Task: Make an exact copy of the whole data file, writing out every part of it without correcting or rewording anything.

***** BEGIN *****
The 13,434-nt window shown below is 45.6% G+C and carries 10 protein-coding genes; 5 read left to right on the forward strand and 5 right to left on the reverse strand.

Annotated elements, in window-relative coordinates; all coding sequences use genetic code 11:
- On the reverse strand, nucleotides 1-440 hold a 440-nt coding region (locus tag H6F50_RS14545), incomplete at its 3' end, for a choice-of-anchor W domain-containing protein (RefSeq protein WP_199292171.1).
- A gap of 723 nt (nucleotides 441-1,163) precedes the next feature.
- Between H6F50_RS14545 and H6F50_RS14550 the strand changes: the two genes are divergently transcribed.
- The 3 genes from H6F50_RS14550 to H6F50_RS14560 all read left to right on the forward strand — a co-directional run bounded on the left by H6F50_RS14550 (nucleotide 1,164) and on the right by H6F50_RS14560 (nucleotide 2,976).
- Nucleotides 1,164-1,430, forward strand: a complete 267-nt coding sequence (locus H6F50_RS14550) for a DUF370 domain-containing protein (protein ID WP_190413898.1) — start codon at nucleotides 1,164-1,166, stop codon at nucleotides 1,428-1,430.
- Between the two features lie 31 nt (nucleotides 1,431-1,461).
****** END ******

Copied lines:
The 13,434-nt window shown below is 45.6% G+C and carries 10 protein-coding genes; 5 read left to right on the forward strand and 5 right to left on the reverse strand.

Annotated elements, in window-relative coordinates; all coding sequences use genetic code 11:
- On the reverse strand, nucleotides 1-440 hold a 440-nt coding region (locus tag H6F50_RS14545), incomplete at its 3' end, for a choice-of-anchor W domain-containing protein (RefSeq protein WP_199292171.1).
- A gap of 723 nt (nucleotides 441-1,163) precedes the next feature.
- Between H6F50_RS14545 and H6F50_RS14550 the strand changes: the two genes are divergently transcribed.
- The 3 genes from H6F50_RS14550 to H6F50_RS14560 all read left to right on the forward strand — a co-directional run bounded on the left by H6F50_RS14550 (nucleotide 1,164) and on the right by H6F50_RS14560 (nucleotide 2,976).
- Nucleotides 1,164-1,430, forward strand: a complete 267-nt coding sequence (locus H6F50_RS14550) for a DUF370 domain-containing protein (protein ID WP_190413898.1) — start codon at nucleotides 1,164-1,166, stop codon at nucleotides 1,428-1,430.
- Between the two features lie 31 nt (nucleotides 1,431-1,461).